This is the fourth of a four-part review of Mission Models Paints.
Why Clear Primer?
That is the question I asked Jon Tamkin owner of Mission Models Paints at the Chattanooga IPMS Convention. John looked at me for a second and I saw just a slight smile starting to emerge from the side of his mouth as if to say here is a whole new chapter in the Mission Models Paint story. After a conversation with him about the primer, I am inclined to agree with him.
What is Clear Primer
When I first heard about the Clear Primer, I was thinking to myself the primers I use are to check for defects on the model and can correct them with a little sanding. So how could a clear primer help with that?
Back to the conversation I had with Jon in Chattanooga. He explained to me that the clear primer gives the same performance as the other primers but this one is different because it can be colored by the addition of any Mission Paint. What that means is that any of Mission Models Paints can be made to behave like a primer by adding it to Mission Clear Primer. Let me say that again, all Mission Models paints can now become a primer with the addition of Mission Clear Primer.
The standard mixing ratios for Mission Models Color Paint is:
If you use 20 drops of paint, then you should add 2 drops of the Mission Thinner and 2 drops of Mission Poly. 20:2:2, If you add 30 drops of paint then you would add 3 drops of thinner and 3 drops of Poly 30:3:3 and so on 40:4:4. This serves as a good jumping-off point for your paints.
John has talked about experimentation with the paint mixture ratios to see what works best for your experiment. Keep in mind that if you over dilute the paint it will have trouble sticking.
Clear Primer Mixing Ratios
I started off with a test of mixing 40%, 50%, 60% and 70% paint with the clear primer and then added to that mixture 50% of the Mission Thinner only. As with the other Mission Primers, you don’t add any poly mix. What I found was the 50% paint to primer mix was good for me and the 40% mix seemed to be a little light for paint. The 60 and 70 percent ratios did not show and appreciable gain in paint color so I am thinking that those ratios would be a waste of paint.
Again, experiment with the paint primer ratios, your climate can have a direct impact on the performance of your paint. Experiment.
Whenever you are going to paint a model you should clean to remove any grease or finger oil. This applies critically to using acrylic paints. Make sure your model is clean. I will use denatured alcohol (not the fuel type) to wipe down and clean my models.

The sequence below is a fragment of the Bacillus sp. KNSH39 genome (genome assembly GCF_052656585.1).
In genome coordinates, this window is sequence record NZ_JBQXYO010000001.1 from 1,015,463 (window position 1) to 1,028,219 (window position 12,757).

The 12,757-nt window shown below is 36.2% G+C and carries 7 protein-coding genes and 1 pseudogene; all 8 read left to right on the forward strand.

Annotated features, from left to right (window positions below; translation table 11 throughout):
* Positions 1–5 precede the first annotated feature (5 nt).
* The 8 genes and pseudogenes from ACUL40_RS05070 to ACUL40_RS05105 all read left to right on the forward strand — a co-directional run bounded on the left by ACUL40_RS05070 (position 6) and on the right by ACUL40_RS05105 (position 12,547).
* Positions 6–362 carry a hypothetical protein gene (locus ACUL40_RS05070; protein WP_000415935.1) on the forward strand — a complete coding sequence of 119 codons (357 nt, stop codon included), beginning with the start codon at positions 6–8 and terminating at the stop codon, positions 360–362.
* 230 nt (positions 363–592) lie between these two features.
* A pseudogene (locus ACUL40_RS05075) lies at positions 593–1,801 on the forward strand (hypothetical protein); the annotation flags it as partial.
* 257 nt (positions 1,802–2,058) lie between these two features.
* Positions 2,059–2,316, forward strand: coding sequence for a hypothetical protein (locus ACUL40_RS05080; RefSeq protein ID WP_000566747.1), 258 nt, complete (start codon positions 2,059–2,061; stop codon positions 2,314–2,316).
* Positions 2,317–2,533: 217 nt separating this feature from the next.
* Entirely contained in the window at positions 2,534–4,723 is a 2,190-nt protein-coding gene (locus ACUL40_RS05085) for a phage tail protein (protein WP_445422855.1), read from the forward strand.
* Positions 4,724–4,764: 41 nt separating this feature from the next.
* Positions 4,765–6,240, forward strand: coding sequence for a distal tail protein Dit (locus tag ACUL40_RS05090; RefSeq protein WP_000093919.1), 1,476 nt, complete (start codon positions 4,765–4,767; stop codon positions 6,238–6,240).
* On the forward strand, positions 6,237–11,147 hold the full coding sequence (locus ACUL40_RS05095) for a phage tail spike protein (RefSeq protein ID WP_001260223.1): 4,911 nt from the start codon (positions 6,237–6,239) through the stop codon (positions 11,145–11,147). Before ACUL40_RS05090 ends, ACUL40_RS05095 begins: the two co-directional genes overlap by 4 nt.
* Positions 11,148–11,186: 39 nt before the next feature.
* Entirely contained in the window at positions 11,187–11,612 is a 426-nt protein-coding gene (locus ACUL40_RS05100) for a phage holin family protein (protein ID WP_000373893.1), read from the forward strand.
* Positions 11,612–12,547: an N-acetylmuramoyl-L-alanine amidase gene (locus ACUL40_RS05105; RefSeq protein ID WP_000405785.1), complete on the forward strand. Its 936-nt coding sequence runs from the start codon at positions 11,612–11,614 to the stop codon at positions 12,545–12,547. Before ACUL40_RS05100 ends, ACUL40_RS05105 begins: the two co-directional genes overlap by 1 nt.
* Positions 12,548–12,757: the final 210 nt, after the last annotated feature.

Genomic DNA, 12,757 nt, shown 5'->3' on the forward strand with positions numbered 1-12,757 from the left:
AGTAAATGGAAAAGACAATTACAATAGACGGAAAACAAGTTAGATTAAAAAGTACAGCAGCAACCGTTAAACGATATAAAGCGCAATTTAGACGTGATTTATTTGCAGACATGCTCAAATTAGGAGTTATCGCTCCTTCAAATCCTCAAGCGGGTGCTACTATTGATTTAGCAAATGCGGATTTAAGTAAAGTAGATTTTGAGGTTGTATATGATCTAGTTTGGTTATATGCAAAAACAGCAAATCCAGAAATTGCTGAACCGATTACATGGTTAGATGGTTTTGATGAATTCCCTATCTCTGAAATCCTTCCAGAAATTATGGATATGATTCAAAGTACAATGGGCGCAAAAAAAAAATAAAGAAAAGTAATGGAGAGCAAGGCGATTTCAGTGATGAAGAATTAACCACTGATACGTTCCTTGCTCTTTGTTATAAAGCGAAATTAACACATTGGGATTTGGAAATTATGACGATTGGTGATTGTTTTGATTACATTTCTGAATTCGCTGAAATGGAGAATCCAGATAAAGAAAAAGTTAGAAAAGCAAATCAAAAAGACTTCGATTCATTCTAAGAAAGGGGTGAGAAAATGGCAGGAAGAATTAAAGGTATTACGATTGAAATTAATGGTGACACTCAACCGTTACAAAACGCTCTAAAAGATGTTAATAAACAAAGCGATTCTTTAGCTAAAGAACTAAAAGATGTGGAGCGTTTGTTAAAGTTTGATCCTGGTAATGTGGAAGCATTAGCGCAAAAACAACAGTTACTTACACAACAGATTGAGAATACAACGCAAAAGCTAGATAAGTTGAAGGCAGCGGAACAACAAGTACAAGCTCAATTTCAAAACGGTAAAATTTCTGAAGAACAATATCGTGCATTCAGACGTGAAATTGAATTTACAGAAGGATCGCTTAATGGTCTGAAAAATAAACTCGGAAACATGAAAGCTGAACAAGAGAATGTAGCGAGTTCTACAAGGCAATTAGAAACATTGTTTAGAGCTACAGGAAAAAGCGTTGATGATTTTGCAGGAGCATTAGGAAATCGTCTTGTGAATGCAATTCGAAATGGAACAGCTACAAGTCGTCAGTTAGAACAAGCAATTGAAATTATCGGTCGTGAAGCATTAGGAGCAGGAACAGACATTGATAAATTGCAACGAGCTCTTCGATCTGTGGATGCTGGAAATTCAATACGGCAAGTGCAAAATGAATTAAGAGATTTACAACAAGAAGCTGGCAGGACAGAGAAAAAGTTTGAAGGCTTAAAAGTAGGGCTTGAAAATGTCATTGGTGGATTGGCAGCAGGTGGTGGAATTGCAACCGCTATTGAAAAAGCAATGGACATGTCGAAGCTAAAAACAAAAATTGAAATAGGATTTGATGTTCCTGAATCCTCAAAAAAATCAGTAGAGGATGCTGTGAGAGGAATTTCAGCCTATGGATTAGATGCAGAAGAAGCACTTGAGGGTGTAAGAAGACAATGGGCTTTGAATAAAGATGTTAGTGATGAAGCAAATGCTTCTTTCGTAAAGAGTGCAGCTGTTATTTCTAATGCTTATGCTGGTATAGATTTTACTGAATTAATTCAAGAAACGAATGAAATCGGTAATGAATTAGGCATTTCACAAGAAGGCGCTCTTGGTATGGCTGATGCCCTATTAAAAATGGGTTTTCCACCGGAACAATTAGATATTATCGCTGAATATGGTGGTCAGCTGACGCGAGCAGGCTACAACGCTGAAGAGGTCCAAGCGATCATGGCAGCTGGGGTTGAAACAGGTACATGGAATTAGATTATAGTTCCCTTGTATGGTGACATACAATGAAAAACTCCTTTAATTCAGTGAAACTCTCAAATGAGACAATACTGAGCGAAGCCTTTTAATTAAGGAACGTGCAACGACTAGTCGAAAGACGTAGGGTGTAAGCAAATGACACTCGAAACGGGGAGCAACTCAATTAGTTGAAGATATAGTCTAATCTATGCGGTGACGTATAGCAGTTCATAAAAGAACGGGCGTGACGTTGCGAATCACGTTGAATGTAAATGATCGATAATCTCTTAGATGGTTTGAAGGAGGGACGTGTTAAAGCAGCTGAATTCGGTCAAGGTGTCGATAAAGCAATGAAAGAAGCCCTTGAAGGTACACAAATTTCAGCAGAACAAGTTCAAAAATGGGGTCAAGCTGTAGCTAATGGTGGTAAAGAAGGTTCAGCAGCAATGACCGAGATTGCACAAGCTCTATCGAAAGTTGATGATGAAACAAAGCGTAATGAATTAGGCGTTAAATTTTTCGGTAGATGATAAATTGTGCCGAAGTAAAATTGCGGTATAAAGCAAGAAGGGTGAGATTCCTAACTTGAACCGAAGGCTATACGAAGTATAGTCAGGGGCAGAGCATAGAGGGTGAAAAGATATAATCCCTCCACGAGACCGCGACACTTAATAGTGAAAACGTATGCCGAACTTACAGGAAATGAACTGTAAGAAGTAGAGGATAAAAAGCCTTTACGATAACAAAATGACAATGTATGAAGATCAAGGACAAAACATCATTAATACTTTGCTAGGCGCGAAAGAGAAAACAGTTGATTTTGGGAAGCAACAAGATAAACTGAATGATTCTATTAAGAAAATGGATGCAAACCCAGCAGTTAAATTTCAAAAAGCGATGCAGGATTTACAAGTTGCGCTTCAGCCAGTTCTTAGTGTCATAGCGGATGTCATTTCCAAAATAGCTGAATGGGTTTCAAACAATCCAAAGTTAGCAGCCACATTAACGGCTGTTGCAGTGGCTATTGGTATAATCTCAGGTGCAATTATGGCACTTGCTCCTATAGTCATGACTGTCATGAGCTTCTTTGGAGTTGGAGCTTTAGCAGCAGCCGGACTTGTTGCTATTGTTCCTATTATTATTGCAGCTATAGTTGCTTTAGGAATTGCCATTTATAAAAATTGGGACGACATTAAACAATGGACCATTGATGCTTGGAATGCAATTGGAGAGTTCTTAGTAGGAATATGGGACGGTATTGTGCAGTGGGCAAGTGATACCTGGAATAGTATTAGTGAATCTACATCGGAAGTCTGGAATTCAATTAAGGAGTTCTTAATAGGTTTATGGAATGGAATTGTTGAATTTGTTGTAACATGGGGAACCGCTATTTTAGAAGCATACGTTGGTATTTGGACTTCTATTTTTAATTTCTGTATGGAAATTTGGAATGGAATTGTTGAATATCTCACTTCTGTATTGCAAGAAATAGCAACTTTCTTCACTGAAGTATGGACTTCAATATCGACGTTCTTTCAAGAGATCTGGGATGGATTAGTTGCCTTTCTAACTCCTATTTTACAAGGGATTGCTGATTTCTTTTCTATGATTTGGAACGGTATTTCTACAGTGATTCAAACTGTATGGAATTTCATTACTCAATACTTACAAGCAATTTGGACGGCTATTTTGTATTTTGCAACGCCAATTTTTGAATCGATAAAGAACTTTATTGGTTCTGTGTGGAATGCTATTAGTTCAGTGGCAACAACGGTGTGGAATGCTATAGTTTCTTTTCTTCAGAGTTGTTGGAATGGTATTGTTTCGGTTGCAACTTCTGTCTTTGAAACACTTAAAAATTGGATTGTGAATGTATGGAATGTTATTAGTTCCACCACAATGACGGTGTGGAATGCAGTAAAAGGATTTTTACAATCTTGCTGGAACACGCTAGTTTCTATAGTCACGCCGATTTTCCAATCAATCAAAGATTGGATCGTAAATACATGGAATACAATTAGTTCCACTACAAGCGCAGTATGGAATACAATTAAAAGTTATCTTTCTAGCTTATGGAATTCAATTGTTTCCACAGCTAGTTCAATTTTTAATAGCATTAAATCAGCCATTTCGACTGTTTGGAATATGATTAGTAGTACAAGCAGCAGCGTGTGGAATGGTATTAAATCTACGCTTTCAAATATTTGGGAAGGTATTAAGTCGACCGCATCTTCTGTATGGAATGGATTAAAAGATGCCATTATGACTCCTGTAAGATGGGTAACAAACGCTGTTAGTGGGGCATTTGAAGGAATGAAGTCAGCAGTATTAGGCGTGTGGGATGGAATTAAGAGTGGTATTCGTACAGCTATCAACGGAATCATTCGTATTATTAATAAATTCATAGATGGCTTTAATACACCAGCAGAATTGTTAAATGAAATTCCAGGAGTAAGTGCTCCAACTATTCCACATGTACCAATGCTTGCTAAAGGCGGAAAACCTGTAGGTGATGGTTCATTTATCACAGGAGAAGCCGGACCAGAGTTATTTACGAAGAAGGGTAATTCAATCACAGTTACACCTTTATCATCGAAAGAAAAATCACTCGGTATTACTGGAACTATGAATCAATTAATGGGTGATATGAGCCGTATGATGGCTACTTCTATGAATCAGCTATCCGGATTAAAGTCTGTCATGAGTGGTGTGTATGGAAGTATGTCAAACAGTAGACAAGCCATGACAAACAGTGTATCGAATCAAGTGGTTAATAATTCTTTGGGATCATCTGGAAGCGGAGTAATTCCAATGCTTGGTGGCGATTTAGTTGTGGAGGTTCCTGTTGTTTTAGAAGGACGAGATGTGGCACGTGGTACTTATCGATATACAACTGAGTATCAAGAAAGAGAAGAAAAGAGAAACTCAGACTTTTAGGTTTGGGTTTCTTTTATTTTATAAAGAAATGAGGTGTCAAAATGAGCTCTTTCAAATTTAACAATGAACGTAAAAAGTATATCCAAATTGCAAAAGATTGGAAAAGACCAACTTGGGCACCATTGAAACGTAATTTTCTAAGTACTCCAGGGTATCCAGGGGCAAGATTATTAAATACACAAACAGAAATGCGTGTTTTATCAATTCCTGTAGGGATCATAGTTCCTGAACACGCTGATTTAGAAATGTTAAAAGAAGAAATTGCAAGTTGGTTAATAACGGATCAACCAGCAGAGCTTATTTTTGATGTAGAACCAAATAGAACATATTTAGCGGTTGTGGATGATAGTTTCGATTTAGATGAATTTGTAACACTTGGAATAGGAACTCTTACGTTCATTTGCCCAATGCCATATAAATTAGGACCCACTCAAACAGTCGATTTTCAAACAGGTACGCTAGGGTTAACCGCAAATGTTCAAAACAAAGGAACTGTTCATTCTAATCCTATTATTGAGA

When I spray Mission Paints, I apply them as a light dry coat (no gloss or wetness to the paint) on the first pass, then come back with multiple light coats of a wetter spray building opacity I am looking at giving each layer to dry before adding another coat.
Paint Sheen with the Clear Primer
One interesting result of spraying the Paint Clear mix is when it dries the paint will have a distinct semi-gloss type finish and self-levels very well. If you want to use the Clear primer and your basecoat color together, you can apply decals directly if you are one who likes to add a clear coat before decal application.
Clear Primer Durability
I let the Paint Clear mix dry overnight. To test the durability of the paint I took an old airbrush needle and scratched the paint; it held up as any other Mission primer I have used and looking at the scratches the paint around the scratches was clean and not flaked. Second, I sanded the paint and found it to give off some dusting. Looking at the boarders of the sanded area with the paint, the paint was feathered and did not flake which makes it easy to sand then to reapply the paint primer mix and have a gentle transition between old and new paint primer.
As I pointed out earlier when applying your paint primer mix, use light coats, and watch the leveling as the mix dries. There will be no loss of detail to the area you are painting, given the proper amount of paint mix.
Metallic Paints and Clear Primer
Metallic paints have always been fragile so I was eager to see how they would mix with the clear primer. After mixing the metallic paint and clear primer I believe this is where the primer shows how well it performs. I sprayed five light coats of Mission Aluminum and the clear primer mix and let it dry for 24 hours. When I looked at the sprayed part, it looked like it had the robust nature of the metallics I have never seen before. The paint stood up to some scratching by that I mean it did not flake around the scratch and took to a light sanding very well, hopefully if you are using metallic paint you are beyond the sanding phase on your model. I have always had some issues spraying metallics and have shied away from models having a natural metal finish not anymore. I can’t say enough about the Mission Metallics with the primer added.
I have tried to provide a basic understanding of Mission Models Clear Primer. It is easy to use, durable and can be blended with other colors in the Mission paint line to produce whatever color primer you want. I am an aircraft modeler and this system lends itself to painting interior green and clear primer in the cockpit area thereby eliminating the step of primer first, then the interior green, also because of the sheen, you can apply enamel shading directly over the paint.
Now you don’t need to limit your primer application to a few colors, whatever color Mission Paint sells you can make it a primer.
Like Jon Tamkin has said, experiment with colors and mix ratios to see what works best for you, don’t be afraid to try.
If you paint with Acrylic Paint, then you should think about giving Mission Models Paints try if you have not already. If you use them, get yourself a bottle of clear primer and start experimenting.
I want to thank Mission Models and IPMS USA for the opportunity to review this product.